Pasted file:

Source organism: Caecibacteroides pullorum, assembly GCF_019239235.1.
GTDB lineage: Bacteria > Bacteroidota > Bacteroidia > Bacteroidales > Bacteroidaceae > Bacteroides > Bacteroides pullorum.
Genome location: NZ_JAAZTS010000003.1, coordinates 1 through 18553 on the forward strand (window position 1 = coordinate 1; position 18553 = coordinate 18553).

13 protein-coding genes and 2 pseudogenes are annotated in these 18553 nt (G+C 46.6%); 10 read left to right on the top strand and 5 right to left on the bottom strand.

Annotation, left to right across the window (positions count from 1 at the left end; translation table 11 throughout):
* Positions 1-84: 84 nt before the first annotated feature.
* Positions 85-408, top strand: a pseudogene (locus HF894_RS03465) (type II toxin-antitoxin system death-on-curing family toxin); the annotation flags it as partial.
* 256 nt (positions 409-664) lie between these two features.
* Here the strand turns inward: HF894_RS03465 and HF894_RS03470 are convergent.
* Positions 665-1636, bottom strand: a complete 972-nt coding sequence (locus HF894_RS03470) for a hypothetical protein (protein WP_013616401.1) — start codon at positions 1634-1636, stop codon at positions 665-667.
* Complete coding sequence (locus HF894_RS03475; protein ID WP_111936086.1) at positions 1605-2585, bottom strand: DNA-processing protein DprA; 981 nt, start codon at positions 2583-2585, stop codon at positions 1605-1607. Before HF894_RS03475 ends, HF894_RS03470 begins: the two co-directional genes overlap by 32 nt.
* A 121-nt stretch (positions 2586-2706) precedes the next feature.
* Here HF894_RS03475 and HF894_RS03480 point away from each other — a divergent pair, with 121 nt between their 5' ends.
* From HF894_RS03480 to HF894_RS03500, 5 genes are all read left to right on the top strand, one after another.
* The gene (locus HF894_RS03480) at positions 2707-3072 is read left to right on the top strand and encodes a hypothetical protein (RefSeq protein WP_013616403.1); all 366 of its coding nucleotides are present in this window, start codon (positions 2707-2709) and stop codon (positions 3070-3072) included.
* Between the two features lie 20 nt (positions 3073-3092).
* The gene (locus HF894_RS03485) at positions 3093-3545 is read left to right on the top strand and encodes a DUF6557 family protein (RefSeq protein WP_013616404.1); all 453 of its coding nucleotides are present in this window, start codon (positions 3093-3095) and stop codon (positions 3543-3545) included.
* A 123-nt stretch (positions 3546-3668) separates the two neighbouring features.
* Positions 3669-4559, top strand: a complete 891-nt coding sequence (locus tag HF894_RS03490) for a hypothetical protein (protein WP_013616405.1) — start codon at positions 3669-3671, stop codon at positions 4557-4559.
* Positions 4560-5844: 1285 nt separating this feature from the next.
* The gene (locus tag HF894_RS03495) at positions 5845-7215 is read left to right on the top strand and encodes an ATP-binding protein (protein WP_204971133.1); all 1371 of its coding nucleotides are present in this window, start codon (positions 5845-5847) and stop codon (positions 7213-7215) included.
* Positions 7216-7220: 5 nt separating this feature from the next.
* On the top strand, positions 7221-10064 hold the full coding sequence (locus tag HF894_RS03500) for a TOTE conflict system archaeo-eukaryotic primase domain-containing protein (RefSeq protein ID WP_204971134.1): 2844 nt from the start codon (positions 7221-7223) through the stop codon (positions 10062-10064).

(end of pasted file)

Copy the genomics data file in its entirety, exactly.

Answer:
Source organism: Caecibacteroides pullorum, assembly GCF_019239235.1.
GTDB lineage: Bacteria > Bacteroidota > Bacteroidia > Bacteroidales > Bacteroidaceae > Bacteroides > Bacteroides pullorum.
Genome location: NZ_JAAZTS010000003.1, coordinates 1 through 18553 on the forward strand (window position 1 = coordinate 1; position 18553 = coordinate 18553).

13 protein-coding genes and 2 pseudogenes are annotated in these 18553 nt (G+C 46.6%); 10 read left to right on the top strand and 5 right to left on the bottom strand.

Annotation, left to right across the window (positions count from 1 at the left end; translation table 11 throughout):
* Positions 1-84: 84 nt before the first annotated feature.
* Positions 85-408, top strand: a pseudogene (locus HF894_RS03465) (type II toxin-antitoxin system death-on-curing family toxin); the annotation flags it as partial.
* 256 nt (positions 409-664) lie between these two features.
* Here the strand turns inward: HF894_RS03465 and HF894_RS03470 are convergent.
* Positions 665-1636, bottom strand: a complete 972-nt coding sequence (locus HF894_RS03470) for a hypothetical protein (protein WP_013616401.1) — start codon at positions 1634-1636, stop codon at positions 665-667.
* Complete coding sequence (locus HF894_RS03475; protein ID WP_111936086.1) at positions 1605-2585, bottom strand: DNA-processing protein DprA; 981 nt, start codon at positions 2583-2585, stop codon at positions 1605-1607. Before HF894_RS03475 ends, HF894_RS03470 begins: the two co-directional genes overlap by 32 nt.
* A 121-nt stretch (positions 2586-2706) precedes the next feature.
* Here HF894_RS03475 and HF894_RS03480 point away from each other — a divergent pair, with 121 nt between their 5' ends.
* From HF894_RS03480 to HF894_RS03500, 5 genes are all read left to right on the top strand, one after another.
* The gene (locus HF894_RS03480) at positions 2707-3072 is read left to right on the top strand and encodes a hypothetical protein (RefSeq protein WP_013616403.1); all 366 of its coding nucleotides are present in this window, start codon (positions 2707-2709) and stop codon (positions 3070-3072) included.
* Between the two features lie 20 nt (positions 3073-3092).
* The gene (locus HF894_RS03485) at positions 3093-3545 is read left to right on the top strand and encodes a DUF6557 family protein (RefSeq protein WP_013616404.1); all 453 of its coding nucleotides are present in this window, start codon (positions 3093-3095) and stop codon (positions 3543-3545) included.
* A 123-nt stretch (positions 3546-3668) separates the two neighbouring features.
* Positions 3669-4559, top strand: a complete 891-nt coding sequence (locus tag HF894_RS03490) for a hypothetical protein (protein WP_013616405.1) — start codon at positions 3669-3671, stop codon at positions 4557-4559.
* Positions 4560-5844: 1285 nt separating this feature from the next.
* The gene (locus tag HF894_RS03495) at positions 5845-7215 is read left to right on the top strand and encodes an ATP-binding protein (protein WP_204971133.1); all 1371 of its coding nucleotides are present in this window, start codon (positions 5845-5847) and stop codon (positions 7213-7215) included.
* Positions 7216-7220: 5 nt separating this feature from the next.
* On the top strand, positions 7221-10064 hold the full coding sequence (locus tag HF894_RS03500) for a TOTE conflict system archaeo-eukaryotic primase domain-containing protein (RefSeq protein ID WP_204971134.1): 2844 nt from the start codon (positions 7221-7223) through the stop codon (positions 10062-10064).